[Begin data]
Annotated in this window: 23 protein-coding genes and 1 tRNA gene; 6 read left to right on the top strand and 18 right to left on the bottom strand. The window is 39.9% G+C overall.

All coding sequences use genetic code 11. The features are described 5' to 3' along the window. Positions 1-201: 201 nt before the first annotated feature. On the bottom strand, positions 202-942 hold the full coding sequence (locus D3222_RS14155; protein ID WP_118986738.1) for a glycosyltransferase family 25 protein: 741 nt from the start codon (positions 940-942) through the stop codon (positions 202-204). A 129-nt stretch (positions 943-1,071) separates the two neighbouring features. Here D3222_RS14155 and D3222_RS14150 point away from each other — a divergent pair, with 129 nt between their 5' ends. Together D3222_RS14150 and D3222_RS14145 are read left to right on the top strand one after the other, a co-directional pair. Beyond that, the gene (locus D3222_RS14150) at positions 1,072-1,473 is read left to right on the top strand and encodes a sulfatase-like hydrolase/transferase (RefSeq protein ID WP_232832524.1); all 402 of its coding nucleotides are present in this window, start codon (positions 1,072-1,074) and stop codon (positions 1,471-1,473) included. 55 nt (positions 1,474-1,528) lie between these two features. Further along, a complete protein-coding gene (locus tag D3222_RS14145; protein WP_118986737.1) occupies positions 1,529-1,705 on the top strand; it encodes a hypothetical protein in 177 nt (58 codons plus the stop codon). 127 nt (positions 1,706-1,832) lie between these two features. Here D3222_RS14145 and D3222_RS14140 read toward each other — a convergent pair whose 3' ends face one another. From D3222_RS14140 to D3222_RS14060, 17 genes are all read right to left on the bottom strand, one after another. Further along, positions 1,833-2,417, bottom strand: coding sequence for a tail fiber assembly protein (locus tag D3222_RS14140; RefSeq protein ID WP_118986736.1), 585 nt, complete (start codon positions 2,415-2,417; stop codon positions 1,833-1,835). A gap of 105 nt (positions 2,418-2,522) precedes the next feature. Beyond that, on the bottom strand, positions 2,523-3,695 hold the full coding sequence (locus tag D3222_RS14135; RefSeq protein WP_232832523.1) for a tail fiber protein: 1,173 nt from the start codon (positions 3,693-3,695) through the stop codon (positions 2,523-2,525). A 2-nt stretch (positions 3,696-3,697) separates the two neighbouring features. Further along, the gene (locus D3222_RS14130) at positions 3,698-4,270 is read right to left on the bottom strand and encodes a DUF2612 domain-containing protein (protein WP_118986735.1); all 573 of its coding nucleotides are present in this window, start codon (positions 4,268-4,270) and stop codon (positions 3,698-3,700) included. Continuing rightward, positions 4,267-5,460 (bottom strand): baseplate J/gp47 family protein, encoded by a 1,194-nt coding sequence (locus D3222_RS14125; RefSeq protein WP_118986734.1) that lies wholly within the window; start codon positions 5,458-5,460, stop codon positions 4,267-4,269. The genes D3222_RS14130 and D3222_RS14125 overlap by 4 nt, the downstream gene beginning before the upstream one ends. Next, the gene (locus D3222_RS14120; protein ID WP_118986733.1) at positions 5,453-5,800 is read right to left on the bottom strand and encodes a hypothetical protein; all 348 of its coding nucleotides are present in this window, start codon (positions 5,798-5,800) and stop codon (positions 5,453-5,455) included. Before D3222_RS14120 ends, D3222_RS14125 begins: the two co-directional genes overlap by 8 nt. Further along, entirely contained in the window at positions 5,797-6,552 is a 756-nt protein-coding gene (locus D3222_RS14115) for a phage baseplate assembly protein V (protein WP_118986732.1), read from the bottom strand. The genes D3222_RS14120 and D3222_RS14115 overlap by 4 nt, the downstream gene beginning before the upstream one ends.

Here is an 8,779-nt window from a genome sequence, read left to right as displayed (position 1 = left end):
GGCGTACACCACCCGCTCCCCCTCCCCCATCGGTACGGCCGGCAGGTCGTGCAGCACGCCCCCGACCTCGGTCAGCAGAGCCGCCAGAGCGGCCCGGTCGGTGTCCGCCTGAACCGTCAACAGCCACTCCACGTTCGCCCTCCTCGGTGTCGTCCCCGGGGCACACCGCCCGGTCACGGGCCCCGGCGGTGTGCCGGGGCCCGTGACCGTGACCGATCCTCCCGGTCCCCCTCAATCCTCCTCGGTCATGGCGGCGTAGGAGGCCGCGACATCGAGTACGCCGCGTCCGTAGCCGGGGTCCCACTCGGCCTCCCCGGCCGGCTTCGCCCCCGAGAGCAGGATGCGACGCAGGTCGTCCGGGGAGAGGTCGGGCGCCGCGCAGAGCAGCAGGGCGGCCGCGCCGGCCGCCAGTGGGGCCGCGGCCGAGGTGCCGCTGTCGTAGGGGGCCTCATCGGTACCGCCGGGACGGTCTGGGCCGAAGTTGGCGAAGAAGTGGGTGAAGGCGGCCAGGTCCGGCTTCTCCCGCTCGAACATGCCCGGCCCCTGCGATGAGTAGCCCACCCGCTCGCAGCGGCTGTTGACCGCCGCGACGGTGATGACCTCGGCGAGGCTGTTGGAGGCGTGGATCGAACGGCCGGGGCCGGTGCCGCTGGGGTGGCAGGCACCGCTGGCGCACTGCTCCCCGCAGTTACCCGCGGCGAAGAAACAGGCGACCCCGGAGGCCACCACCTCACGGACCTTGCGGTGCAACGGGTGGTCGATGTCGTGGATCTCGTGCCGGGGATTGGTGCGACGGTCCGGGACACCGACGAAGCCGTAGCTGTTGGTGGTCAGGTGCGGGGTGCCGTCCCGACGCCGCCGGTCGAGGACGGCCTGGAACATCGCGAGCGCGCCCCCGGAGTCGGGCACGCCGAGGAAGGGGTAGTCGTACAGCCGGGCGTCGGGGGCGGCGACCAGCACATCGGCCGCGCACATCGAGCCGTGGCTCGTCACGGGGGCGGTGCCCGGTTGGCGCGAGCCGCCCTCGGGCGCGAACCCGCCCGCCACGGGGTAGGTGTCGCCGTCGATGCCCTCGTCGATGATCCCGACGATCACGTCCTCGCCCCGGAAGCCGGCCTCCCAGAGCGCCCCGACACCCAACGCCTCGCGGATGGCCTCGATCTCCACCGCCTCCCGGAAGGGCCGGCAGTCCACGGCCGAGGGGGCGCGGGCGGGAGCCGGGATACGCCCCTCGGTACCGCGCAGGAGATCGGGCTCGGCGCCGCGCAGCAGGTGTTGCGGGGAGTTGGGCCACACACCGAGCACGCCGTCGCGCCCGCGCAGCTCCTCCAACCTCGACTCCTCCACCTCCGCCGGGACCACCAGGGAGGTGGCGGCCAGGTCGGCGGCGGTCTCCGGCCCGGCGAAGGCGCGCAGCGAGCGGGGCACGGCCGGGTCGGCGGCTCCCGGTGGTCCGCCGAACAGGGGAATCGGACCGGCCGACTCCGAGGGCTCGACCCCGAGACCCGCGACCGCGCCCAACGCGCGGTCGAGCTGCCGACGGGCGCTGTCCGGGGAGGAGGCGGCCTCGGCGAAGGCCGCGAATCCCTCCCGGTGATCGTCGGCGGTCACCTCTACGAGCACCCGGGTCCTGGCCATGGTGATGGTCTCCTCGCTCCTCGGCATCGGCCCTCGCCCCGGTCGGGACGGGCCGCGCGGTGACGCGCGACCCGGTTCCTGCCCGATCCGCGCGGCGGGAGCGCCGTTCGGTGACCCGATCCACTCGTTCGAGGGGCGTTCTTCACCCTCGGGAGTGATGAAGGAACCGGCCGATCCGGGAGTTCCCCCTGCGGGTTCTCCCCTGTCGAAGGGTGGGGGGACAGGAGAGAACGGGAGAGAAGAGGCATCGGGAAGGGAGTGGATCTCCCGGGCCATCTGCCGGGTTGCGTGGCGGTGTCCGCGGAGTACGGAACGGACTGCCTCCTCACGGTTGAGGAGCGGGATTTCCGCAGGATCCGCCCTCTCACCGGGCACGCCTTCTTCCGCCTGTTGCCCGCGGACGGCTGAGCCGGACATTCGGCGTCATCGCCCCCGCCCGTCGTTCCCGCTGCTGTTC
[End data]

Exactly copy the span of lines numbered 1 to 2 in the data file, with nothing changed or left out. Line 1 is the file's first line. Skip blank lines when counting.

Annotated in this window: 23 protein-coding genes and 1 tRNA gene; 6 read left to right on the top strand and 18 right to left on the bottom strand. The window is 39.9% G+C overall.

All coding sequences use genetic code 11. The features are described 5' to 3' along the window. Positions 1-201: 201 nt before the first annotated feature. On the bottom strand, positions 202-942 hold the full coding sequence (locus D3222_RS14155; protein ID WP_118986738.1) for a glycosyltransferase family 25 protein: 741 nt from the start codon (positions 940-942) through the stop codon (positions 202-204). A 129-nt stretch (positions 943-1,071) separates the two neighbouring features. Here D3222_RS14155 and D3222_RS14150 point away from each other — a divergent pair, with 129 nt between their 5' ends. Together D3222_RS14150 and D3222_RS14145 are read left to right on the top strand one after the other, a co-directional pair. Beyond that, the gene (locus D3222_RS14150) at positions 1,072-1,473 is read left to right on the top strand and encodes a sulfatase-like hydrolase/transferase (RefSeq protein ID WP_232832524.1); all 402 of its coding nucleotides are present in this window, start codon (positions 1,072-1,074) and stop codon (positions 1,471-1,473) included. 55 nt (positions 1,474-1,528) lie between these two features. Further along, a complete protein-coding gene (locus tag D3222_RS14145; protein WP_118986737.1) occupies positions 1,529-1,705 on the top strand; it encodes a hypothetical protein in 177 nt (58 codons plus the stop codon). 127 nt (positions 1,706-1,832) lie between these two features. Here D3222_RS14145 and D3222_RS14140 read toward each other — a convergent pair whose 3' ends face one another. From D3222_RS14140 to D3222_RS14060, 17 genes are all read right to left on the bottom strand, one after another. Further along, positions 1,833-2,417, bottom strand: coding sequence for a tail fiber assembly protein (locus tag D3222_RS14140; RefSeq protein ID WP_118986736.1), 585 nt, complete (start codon positions 2,415-2,417; stop codon positions 1,833-1,835). A gap of 105 nt (positions 2,418-2,522) precedes the next feature. Beyond that, on the bottom strand, positions 2,523-3,695 hold the full coding sequence (locus tag D3222_RS14135; RefSeq protein WP_232832523.1) for a tail fiber protein: 1,173 nt from the start codon (positions 3,693-3,695) through the stop codon (positions 2,523-2,525). A 2-nt stretch (positions 3,696-3,697) separates the two neighbouring features. Further along, the gene (locus D3222_RS14130) at positions 3,698-4,270 is read right to left on the bottom strand and encodes a DUF2612 domain-containing protein (protein WP_118986735.1); all 573 of its coding nucleotides are present in this window, start codon (positions 4,268-4,270) and stop codon (positions 3,698-3,700) included. Continuing rightward, positions 4,267-5,460 (bottom strand): baseplate J/gp47 family protein, encoded by a 1,194-nt coding sequence (locus D3222_RS14125; RefSeq protein WP_118986734.1) that lies wholly within the window; start codon positions 5,458-5,460, stop codon positions 4,267-4,269. The genes D3222_RS14130 and D3222_RS14125 overlap by 4 nt, the downstream gene beginning before the upstream one ends. Next, the gene (locus D3222_RS14120; protein ID WP_118986733.1) at positions 5,453-5,800 is read right to left on the bottom strand and encodes a hypothetical protein; all 348 of its coding nucleotides are present in this window, start codon (positions 5,798-5,800) and stop codon (positions 5,453-5,455) included. Before D3222_RS14120 ends, D3222_RS14125 begins: the two co-directional genes overlap by 8 nt. Further along, entirely contained in the window at positions 5,797-6,552 is a 756-nt protein-coding gene (locus D3222_RS14115) for a phage baseplate assembly protein V (protein WP_118986732.1), read from the bottom strand. The genes D3222_RS14120 and D3222_RS14115 overlap by 4 nt, the downstream gene beginning before the upstream one ends.